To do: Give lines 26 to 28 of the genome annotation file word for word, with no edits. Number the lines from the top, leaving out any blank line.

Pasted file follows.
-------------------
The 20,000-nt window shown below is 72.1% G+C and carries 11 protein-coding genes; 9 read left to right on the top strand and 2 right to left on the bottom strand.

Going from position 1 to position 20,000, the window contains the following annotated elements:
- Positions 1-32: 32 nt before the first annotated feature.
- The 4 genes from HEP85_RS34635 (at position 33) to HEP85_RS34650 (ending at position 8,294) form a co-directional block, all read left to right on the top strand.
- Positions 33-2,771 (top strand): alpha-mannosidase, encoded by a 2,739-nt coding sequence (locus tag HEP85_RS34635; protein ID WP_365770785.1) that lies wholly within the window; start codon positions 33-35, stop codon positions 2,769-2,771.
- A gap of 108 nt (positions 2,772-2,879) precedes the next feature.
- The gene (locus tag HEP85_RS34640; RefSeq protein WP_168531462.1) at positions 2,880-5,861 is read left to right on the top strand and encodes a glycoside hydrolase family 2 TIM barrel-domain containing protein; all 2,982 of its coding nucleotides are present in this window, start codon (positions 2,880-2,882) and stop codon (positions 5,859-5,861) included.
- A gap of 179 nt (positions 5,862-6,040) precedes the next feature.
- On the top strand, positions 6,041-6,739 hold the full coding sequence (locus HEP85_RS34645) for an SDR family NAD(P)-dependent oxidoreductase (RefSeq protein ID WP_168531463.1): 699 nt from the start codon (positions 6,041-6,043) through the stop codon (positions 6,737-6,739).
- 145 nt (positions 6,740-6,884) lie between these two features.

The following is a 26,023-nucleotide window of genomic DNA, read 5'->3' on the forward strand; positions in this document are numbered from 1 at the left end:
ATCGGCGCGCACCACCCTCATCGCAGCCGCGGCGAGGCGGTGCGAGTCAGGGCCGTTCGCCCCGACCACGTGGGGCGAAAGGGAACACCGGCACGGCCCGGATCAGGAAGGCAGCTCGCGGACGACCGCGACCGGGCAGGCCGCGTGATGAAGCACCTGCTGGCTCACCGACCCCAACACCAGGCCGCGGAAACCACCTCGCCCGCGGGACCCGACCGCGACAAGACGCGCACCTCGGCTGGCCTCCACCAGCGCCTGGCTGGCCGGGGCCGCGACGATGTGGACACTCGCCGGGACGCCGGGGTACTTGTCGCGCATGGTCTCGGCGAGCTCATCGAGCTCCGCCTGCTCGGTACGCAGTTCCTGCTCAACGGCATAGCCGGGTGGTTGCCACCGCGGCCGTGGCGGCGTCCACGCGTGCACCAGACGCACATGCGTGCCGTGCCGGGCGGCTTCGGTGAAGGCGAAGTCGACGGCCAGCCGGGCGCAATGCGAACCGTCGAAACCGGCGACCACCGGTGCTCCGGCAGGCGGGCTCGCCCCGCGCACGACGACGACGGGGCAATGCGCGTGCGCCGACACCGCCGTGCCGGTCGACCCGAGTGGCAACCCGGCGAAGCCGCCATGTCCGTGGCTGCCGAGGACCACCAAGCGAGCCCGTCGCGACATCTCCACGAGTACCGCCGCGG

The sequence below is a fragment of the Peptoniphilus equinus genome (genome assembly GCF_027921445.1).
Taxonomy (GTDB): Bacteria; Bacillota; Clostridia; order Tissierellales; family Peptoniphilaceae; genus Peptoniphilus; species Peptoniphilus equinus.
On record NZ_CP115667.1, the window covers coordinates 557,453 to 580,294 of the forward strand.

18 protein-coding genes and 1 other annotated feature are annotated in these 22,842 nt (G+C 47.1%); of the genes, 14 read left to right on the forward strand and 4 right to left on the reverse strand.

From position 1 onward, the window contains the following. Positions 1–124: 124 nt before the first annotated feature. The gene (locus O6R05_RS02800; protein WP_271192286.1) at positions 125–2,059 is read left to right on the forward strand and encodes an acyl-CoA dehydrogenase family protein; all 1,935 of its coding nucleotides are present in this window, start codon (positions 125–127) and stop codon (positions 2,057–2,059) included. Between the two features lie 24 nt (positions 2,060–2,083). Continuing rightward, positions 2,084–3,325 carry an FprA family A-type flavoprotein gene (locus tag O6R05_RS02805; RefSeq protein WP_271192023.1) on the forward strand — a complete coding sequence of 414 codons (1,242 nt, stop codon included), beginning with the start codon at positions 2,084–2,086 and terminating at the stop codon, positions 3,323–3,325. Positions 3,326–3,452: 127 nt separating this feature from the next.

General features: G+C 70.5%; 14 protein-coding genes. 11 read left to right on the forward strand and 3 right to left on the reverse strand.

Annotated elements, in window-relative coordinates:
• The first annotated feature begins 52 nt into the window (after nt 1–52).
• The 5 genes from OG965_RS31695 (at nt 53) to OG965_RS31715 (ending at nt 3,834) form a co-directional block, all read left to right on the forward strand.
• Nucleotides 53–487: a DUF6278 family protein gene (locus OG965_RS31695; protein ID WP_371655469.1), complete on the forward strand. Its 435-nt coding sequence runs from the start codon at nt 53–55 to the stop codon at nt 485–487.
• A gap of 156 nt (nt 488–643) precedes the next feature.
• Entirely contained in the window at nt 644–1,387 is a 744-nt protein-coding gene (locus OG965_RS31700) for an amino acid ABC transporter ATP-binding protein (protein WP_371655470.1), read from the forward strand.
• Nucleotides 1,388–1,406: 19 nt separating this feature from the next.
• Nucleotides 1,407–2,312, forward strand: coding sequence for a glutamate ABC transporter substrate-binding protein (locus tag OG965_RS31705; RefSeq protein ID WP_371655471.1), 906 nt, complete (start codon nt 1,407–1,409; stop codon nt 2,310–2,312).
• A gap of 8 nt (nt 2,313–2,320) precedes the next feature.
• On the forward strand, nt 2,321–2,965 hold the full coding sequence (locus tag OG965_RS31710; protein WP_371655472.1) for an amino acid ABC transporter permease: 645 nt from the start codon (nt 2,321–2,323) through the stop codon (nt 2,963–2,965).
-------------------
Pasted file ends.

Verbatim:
• Nucleotides 1,407–2,312, forward strand: coding sequence for a glutamate ABC transporter substrate-binding protein (locus tag OG965_RS31705; RefSeq protein ID WP_371655471.1), 906 nt, complete (start codon nt 1,407–1,409; stop codon nt 2,310–2,312).
• A gap of 8 nt (nt 2,313–2,320) precedes the next feature.
• On the forward strand, nt 2,321–2,965 hold the full coding sequence (locus tag OG965_RS31710; protein WP_371655472.1) for an amino acid ABC transporter permease: 645 nt from the start codon (nt 2,321–2,323) through the stop codon (nt 2,963–2,965).